Kingston in Ulster County, New York — The American Northeast (Mid-Atlantic)
Plan of Kingston in 1695
The stockade was built in three weeks and stood 14 feet high. The settlers, about 70 took their houses and barns apart log by log, carted them uphill and rebuilt them inside the Stockade Area. The walled village was called Wiltwyck. Gates gave the men access to their fields, but women and children were confined to life within the 1200 by 1300-foot perimeter of the wall. The original c. 1660 portion of the Hoffman House stood on the Stockade Area’s northwest corner, and there was evidence it may have also served as a fort. On June 7, 1663 the second of two wars started when the Esopus Indians set the village on fire. After a peace treaty signed in 1664, the Esopus Indians gradually migrated from the area. From 1658-77, the Stockade Area was expanded three times to a perimeter just under a mile. Now a National Historic District, it contains one of the largest clusters of 17th and 18th c. Dutch style stone houses in the U.S.
Location. 41° 56.109′ N, 74° 1.378′ W. Marker is in Kingston, New York, in Ulster County. Marker is at the intersection of N Front Street and Green Street, on the right when traveling west on N Front Street. Touch for map. Marker is located across the street from the Hoffman House. Marker is in this post office area: Kingston NY 12401, United States of America.
Other nearby markers. Hoffman House ( a few steps from this marker); a different marker also named Plan of Kingston in 1695 ( within shouting distance of this marker); Medal of Honor ( about 700 feet away, measured in a direct line); Kingston Academy ( about 800 feet away); a different marker also named Kingston Academy ( approx. 0.2 miles away); The Pike Plan ( approx. 0.2 miles away); The Stockade Historic District ( approx. 0.2 miles away); Senate House Museum ( approx. 0.2 miles away). Touch for a list and map of all markers in Kingston.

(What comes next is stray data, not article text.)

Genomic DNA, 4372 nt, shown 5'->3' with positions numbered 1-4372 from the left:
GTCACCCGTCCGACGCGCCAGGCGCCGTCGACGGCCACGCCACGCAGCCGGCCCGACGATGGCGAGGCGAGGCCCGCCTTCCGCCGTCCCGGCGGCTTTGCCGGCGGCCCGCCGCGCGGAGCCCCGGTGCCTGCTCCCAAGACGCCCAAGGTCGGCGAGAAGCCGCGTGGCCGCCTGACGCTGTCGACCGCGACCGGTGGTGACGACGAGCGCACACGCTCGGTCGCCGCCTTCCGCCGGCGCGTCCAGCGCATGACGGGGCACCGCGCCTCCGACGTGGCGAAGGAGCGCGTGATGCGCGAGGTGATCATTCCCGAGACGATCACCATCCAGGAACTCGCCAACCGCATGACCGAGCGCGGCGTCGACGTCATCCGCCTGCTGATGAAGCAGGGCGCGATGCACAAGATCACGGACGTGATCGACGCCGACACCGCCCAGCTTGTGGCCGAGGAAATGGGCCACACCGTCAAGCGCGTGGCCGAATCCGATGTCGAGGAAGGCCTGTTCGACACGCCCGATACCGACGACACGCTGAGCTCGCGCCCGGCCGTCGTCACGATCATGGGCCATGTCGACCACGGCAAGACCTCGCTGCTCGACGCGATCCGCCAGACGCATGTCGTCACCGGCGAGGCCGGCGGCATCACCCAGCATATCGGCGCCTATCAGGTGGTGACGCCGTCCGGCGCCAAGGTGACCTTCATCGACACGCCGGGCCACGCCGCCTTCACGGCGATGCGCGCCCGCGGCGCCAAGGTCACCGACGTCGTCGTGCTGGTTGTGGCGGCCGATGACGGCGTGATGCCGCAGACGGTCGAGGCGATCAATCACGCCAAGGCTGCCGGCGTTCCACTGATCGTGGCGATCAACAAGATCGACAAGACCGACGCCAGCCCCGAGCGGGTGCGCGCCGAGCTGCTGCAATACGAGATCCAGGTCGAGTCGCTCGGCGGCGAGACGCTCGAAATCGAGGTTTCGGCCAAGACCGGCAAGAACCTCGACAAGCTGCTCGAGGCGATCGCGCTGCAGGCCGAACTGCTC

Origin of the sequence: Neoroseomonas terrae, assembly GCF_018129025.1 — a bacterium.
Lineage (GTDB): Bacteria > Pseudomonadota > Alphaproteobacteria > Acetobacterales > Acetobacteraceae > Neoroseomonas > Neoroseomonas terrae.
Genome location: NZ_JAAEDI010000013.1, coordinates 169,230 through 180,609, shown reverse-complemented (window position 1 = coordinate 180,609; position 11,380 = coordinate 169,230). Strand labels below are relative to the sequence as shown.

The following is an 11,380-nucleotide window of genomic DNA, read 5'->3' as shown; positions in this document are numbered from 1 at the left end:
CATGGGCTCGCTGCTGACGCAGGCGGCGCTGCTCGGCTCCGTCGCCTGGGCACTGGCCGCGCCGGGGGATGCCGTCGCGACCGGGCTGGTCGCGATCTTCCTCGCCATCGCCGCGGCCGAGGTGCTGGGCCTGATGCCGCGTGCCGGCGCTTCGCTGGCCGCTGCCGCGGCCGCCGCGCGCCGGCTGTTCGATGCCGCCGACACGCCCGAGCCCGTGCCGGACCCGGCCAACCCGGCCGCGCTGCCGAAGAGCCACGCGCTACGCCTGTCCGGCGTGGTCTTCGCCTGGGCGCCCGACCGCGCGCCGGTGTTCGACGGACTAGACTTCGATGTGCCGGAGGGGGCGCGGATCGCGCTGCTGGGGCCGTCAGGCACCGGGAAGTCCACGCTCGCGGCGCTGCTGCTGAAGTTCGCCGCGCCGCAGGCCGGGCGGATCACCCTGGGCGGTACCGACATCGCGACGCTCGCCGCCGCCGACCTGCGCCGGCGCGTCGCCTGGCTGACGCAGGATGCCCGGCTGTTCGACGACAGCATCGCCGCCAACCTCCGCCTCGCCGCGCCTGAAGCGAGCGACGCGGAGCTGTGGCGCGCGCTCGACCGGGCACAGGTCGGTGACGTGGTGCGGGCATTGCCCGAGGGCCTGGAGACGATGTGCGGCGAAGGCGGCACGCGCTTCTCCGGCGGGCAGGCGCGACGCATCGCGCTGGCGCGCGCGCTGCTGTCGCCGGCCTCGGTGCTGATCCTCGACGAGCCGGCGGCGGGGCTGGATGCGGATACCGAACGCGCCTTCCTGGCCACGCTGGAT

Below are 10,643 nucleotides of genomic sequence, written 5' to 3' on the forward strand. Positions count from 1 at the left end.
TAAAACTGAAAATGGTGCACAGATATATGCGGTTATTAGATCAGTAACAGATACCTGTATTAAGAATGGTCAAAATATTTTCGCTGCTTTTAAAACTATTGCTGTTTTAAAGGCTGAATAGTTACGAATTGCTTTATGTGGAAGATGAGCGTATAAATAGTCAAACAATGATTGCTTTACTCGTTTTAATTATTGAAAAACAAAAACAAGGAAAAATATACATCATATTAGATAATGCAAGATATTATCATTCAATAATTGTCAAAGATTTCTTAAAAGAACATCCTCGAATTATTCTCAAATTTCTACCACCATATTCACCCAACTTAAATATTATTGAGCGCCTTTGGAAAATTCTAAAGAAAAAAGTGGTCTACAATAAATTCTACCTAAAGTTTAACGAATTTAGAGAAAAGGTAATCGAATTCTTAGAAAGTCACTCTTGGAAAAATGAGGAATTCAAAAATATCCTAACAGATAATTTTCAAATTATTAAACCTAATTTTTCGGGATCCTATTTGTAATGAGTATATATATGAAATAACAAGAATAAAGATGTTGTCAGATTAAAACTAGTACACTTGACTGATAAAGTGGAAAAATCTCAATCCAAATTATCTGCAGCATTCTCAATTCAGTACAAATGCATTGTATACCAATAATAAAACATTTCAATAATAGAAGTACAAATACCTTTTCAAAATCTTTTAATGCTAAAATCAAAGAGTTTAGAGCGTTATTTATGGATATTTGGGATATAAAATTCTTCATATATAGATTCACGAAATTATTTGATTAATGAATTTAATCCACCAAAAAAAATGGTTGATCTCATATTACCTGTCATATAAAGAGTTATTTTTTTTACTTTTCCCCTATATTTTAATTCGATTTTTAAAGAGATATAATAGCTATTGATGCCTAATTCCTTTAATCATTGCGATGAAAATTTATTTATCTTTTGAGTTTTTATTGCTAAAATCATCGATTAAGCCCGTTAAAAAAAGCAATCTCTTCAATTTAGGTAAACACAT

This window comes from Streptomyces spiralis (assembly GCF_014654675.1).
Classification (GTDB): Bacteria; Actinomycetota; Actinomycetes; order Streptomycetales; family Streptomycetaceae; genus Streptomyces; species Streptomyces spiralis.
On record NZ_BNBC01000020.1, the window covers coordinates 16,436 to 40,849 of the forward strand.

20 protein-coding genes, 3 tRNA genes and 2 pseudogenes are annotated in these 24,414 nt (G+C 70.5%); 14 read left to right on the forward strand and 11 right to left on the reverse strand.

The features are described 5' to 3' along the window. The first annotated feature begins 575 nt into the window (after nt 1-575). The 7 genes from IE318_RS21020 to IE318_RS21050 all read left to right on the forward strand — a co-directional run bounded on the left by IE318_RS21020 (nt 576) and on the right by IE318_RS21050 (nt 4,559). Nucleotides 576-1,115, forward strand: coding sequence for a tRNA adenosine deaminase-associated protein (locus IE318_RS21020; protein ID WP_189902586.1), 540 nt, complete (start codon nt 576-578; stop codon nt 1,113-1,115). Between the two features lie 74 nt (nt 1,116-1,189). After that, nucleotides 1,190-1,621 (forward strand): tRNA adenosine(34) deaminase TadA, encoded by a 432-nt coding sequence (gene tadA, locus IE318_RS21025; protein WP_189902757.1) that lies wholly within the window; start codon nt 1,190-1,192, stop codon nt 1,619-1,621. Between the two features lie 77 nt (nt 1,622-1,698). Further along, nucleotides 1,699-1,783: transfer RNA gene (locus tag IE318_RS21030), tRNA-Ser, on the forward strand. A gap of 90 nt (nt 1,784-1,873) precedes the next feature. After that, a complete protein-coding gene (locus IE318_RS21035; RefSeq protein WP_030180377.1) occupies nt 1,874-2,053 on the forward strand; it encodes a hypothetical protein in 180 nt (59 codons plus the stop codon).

More about this marker. A map of the stockade area appears at the left side of the marker. Indicated on the map are the Blockhouse, the Church and burying place, the Ministers House, The part separated and fortified, the Stockade, the House where the Governor is entertained, the Town Gates, the Gates to the separated fortified yard, and the House where the first Senator of the State of New York sat in 1777.
Categories. • Colonial Era • Native Americans •
Credits. This page was last revised on June 16, 2016. This page originally submitted on July 16, 2012, by Bill Coughlin of North Arlington, New Jersey. This page has been viewed 299 times since then and 26 times this year. Photos: 1, 2, 3, 4, 5, 6, 7. submitted on July 16, 2012, by Bill Coughlin of North Arlington, New Jersey.